Recognition of an event as a genocide according to the rules laid out by the Genocide Convention is a very serious matter. The United Nations, which now makes up the vast majority of countries in the world, follow the definitions of genocide provided in those documents. As such, the understanding of the Armenian Genocide as a globally recognized genocide, has many implications. The first of which is the loss of Turkish pride and/or a greater push from Turkish officials for nationalism and a turn away from the outside world. Many Turkish officials, as we saw in the documentary, call for their people to resist the ideas of the West, because they are using these claims of genocide to undermine the authority of the Turkish, and then take advantage of the significantly weakened state. While there may be a point there as to how western countries love to take advantage of countries with access to land in the Middle East for natural resources, that alone cannot justify what genocide truly is, the targeted killings or prevention of populations of a certain ethnicity or group with the intent of eradication. On one hand, calling to the people to tell them an event is a genocide is a powerful way to draw attention because of the sheer horror of such an event, but on the other hand, one must be careful with which events are referred to as a genocide. If every infraction of human rights were considered a genocide, it becomes difficult to tell which problems are the most atrocious, and the public will likely become desensitized by the violence and more likely to just ignore it because of its distance to them.

seeperspective
Boston, Massachusettes, US
Posts: 8

Reflections on the Armenian Genocide


Some conditions that led to the genocide include, World War 1, being a minority, and the Ottoman Empires panic, due to a loss of large territory. More specifically the Armenians were seen as a threat because of their circumstances.The article HUMANITARIAN INTERVENTION OR HUMANITARIAN IMPERIALISM written by Charlie Laderman explains, “Persecution against the remaining Christians, especially the Armenians whose homeland was at the state’s strategic crossroads, increased as the government perceived them as potential fifth columns for European intervention and a barrier to the establishment of a more consolidated, Islamic empire.” Armeninans demanded more rights and that was seen as an act of rebellion towards the government so Sultan Abdul Hamid II enacted the Hamidian Massacres killing over 200k Armenians. The Young Turks took a similar approach and used the Armenians as a scapegoat.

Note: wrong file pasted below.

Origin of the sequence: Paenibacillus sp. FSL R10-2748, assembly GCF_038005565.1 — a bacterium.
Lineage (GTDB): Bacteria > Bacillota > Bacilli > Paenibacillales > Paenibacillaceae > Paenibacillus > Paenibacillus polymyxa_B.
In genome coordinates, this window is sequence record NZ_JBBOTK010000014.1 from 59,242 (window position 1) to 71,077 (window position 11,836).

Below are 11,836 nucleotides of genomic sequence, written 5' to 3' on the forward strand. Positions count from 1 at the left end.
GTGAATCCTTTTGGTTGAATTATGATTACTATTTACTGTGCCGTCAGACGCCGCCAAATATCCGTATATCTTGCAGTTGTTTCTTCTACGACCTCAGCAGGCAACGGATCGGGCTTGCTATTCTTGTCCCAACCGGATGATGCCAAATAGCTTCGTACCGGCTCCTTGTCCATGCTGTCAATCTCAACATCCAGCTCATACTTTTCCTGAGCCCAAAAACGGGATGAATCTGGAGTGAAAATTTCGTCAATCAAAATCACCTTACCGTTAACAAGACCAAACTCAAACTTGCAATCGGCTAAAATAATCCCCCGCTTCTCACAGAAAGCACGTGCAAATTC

The world was aware that these atrocities were happening because when the US found out, many people turned to churches and private charities to try and provide some relief. “Private charities and churches took the lead in marshaling relief efforts. They were led by the American missionary movement, which had been proselytizing in the Ottoman Empire since the early 19th century and had established the largest mission field of any nation, with Armenians as their principal wards.” A truly noble act by private civilians, however the government refused to get involved. And even when congress passed a resolution calling for intervention, it ultimately led to no significant change. Realistically, the US and the rest of the world could not have done all that much. With the beginning of World War1 and its new deadly battle strategies, many countries were already at their limit financially and in regards to military reserves. The US was also allied with the Empire, so if they were to openly go against them, it would only add fuel to the fire of World War 1.